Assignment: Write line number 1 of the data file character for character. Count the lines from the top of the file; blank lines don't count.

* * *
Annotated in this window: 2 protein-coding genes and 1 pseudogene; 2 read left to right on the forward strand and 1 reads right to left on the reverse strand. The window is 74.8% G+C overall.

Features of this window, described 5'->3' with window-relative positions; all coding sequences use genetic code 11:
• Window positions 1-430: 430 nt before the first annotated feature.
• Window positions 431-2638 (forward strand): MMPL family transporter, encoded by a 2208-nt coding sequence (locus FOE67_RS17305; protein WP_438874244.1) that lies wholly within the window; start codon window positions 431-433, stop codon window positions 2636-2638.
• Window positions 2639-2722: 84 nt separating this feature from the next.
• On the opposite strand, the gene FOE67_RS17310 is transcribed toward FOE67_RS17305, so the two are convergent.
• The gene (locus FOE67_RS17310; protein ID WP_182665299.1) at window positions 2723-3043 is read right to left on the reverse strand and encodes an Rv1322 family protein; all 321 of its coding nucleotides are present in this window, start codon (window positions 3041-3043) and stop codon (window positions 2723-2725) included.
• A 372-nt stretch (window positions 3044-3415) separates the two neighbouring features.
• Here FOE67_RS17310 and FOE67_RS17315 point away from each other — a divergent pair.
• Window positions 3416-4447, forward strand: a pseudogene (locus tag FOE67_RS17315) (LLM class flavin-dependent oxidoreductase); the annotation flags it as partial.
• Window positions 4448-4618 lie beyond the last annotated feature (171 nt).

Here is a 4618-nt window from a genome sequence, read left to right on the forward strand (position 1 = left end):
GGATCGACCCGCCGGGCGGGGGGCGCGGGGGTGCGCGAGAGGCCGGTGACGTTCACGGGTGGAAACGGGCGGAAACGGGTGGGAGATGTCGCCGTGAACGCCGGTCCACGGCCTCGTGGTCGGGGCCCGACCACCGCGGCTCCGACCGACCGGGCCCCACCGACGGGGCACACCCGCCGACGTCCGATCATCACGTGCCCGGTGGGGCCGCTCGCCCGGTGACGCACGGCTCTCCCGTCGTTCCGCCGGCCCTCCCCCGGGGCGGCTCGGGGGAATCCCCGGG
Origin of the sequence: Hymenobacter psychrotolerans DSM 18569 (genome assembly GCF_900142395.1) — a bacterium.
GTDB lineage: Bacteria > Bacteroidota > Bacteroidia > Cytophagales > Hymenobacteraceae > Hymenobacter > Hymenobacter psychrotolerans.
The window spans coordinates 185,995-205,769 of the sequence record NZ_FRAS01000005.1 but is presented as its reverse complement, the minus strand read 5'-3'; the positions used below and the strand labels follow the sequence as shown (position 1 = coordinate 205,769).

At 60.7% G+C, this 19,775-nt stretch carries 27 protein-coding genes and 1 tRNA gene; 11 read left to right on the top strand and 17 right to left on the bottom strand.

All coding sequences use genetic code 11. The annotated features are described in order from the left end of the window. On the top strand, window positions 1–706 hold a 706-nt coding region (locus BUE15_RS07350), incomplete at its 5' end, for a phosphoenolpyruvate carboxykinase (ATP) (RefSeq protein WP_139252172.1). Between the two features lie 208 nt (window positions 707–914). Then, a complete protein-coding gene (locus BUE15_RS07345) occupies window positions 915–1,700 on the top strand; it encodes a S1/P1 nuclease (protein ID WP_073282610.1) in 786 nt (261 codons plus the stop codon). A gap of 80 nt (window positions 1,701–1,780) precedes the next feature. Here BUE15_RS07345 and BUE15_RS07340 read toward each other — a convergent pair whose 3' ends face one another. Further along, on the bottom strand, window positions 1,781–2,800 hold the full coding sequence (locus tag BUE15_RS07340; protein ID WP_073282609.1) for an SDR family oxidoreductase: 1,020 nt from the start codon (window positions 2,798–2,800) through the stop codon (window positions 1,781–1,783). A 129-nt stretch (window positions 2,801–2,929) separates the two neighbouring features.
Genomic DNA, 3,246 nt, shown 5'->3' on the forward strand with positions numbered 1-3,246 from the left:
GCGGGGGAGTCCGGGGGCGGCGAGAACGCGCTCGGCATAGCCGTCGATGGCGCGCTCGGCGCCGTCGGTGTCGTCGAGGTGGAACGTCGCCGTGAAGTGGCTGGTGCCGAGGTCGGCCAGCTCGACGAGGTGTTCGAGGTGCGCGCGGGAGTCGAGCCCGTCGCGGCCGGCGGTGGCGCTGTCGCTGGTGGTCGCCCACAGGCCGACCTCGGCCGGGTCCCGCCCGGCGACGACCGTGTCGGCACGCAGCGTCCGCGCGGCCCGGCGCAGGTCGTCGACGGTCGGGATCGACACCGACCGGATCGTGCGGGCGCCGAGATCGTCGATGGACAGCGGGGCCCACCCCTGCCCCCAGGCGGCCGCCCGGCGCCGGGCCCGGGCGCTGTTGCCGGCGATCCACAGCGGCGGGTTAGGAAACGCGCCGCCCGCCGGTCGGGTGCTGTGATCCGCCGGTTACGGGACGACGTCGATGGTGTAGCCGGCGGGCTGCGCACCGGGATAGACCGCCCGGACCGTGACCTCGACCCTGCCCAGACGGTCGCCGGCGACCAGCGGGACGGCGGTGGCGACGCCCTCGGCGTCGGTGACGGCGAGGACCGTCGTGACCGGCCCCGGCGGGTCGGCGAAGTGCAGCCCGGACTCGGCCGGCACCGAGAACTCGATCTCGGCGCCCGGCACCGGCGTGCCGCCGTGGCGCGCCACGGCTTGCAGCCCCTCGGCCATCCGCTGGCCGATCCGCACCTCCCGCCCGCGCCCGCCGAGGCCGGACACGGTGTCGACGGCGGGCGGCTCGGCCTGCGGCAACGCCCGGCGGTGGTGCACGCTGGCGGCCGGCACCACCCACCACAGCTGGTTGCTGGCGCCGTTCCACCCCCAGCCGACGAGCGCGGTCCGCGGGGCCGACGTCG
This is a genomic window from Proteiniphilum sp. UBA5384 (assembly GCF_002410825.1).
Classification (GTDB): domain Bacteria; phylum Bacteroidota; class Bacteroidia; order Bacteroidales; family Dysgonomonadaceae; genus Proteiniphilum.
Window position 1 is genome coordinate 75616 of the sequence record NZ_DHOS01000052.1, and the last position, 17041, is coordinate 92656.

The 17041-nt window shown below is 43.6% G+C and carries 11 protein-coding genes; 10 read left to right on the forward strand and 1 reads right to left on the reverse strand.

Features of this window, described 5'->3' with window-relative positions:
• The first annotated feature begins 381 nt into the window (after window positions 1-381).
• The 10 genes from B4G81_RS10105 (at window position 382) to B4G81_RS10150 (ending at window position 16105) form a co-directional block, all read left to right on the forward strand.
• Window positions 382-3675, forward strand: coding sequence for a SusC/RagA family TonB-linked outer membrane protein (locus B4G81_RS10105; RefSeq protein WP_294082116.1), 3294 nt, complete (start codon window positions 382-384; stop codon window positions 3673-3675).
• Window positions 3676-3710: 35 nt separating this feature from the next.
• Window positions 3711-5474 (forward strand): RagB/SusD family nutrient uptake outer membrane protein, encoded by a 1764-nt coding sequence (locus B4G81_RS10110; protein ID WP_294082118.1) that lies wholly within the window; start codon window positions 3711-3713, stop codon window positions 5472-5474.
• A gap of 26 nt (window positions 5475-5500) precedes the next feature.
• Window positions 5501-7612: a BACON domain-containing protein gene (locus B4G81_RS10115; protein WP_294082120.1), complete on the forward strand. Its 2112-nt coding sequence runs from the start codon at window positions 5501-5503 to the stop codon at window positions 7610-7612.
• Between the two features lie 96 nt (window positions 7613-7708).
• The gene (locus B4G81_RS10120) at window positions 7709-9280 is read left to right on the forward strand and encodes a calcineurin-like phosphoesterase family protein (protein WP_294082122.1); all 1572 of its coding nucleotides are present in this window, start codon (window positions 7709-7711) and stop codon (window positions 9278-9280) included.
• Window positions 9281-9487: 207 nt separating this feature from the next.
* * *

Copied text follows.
Annotated in this window: 2 protein-coding genes and 1 pseudogene; 2 read left to right on the forward strand and 1 reads right to left on the reverse strand. The window is 74.8% G+C overall.